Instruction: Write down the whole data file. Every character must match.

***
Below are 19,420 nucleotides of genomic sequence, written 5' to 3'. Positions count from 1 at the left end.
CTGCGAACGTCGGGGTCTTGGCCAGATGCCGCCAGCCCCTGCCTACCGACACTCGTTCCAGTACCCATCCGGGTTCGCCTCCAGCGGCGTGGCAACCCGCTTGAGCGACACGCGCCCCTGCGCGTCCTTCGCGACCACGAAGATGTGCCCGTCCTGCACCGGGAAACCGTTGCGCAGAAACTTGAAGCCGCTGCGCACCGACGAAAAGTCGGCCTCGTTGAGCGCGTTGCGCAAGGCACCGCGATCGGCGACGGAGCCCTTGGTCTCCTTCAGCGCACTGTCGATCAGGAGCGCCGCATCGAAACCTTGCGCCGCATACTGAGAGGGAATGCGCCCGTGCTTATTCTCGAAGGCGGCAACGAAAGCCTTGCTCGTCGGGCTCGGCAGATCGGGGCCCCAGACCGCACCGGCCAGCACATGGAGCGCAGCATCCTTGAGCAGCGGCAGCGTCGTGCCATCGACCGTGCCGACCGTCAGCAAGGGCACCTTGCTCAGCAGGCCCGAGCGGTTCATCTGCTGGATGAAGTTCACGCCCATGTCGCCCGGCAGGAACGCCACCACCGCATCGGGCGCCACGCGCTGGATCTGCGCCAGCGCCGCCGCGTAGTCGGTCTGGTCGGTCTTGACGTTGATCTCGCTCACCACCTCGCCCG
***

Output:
Below are 19,420 nucleotides of genomic sequence, written 5' to 3'. Positions count from 1 at the left end.
CTGCGAACGTCGGGGTCTTGGCCAGATGCCGCCAGCCCCTGCCTACCGACACTCGTTCCAGTACCCATCCGGGTTCGCCTCCAGCGGCGTGGCAACCCGCTTGAGCGACACGCGCCCCTGCGCGTCCTTCGCGACCACGAAGATGTGCCCGTCCTGCACCGGGAAACCGTTGCGCAGAAACTTGAAGCCGCTGCGCACCGACGAAAAGTCGGCCTCGTTGAGCGCGTTGCGCAAGGCACCGCGATCGGCGACGGAGCCCTTGGTCTCCTTCAGCGCACTGTCGATCAGGAGCGCCGCATCGAAACCTTGCGCCGCATACTGAGAGGGAATGCGCCCGTGCTTATTCTCGAAGGCGGCAACGAAAGCCTTGCTCGTCGGGCTCGGCAGATCGGGGCCCCAGACCGCACCGGCCAGCACATGGAGCGCAGCATCCTTGAGCAGCGGCAGCGTCGTGCCATCGACCGTGCCGACCGTCAGCAAGGGCACCTTGCTCAGCAGGCCCGAGCGGTTCATCTGCTGGATGAAGTTCACGCCCATGTCGCCCGGCAGGAACGCCACCACCGCATCGGGCGCCACGCGCTGGATCTGCGCCAGCGCCGCCGCGTAGTCGGTCTGGTCGGTCTTGACGTTGATCTCGCTCACCACCTCGCCCG